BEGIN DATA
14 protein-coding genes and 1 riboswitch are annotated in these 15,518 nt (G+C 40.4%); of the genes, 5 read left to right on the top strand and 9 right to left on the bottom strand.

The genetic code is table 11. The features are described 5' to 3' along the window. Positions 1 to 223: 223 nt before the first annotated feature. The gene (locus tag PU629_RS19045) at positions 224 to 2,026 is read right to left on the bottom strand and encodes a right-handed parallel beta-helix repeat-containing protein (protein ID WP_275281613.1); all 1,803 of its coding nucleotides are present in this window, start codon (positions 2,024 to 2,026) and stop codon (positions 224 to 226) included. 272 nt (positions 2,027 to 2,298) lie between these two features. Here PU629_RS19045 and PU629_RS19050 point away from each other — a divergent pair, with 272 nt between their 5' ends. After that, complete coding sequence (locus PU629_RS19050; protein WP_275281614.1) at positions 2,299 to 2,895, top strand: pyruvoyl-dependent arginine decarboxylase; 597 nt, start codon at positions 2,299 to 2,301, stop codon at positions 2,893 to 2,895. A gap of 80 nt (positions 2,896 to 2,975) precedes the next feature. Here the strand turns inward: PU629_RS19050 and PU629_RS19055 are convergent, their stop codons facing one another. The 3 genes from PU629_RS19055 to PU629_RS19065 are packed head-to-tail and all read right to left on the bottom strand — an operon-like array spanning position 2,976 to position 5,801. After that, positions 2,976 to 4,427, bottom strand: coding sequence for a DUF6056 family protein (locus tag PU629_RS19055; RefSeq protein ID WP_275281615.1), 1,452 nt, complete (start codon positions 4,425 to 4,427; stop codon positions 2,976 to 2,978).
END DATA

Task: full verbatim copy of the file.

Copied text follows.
14 protein-coding genes and 1 riboswitch are annotated in these 15,518 nt (G+C 40.4%); of the genes, 5 read left to right on the top strand and 9 right to left on the bottom strand.

The genetic code is table 11. The features are described 5' to 3' along the window. Positions 1 to 223: 223 nt before the first annotated feature. The gene (locus tag PU629_RS19045) at positions 224 to 2,026 is read right to left on the bottom strand and encodes a right-handed parallel beta-helix repeat-containing protein (protein ID WP_275281613.1); all 1,803 of its coding nucleotides are present in this window, start codon (positions 2,024 to 2,026) and stop codon (positions 224 to 226) included. 272 nt (positions 2,027 to 2,298) lie between these two features. Here PU629_RS19045 and PU629_RS19050 point away from each other — a divergent pair, with 272 nt between their 5' ends. After that, complete coding sequence (locus PU629_RS19050; protein WP_275281614.1) at positions 2,299 to 2,895, top strand: pyruvoyl-dependent arginine decarboxylase; 597 nt, start codon at positions 2,299 to 2,301, stop codon at positions 2,893 to 2,895. A gap of 80 nt (positions 2,896 to 2,975) precedes the next feature. Here the strand turns inward: PU629_RS19050 and PU629_RS19055 are convergent, their stop codons facing one another. The 3 genes from PU629_RS19055 to PU629_RS19065 are packed head-to-tail and all read right to left on the bottom strand — an operon-like array spanning position 2,976 to position 5,801. After that, positions 2,976 to 4,427, bottom strand: coding sequence for a DUF6056 family protein (locus tag PU629_RS19055; RefSeq protein ID WP_275281615.1), 1,452 nt, complete (start codon positions 4,425 to 4,427; stop codon positions 2,976 to 2,978).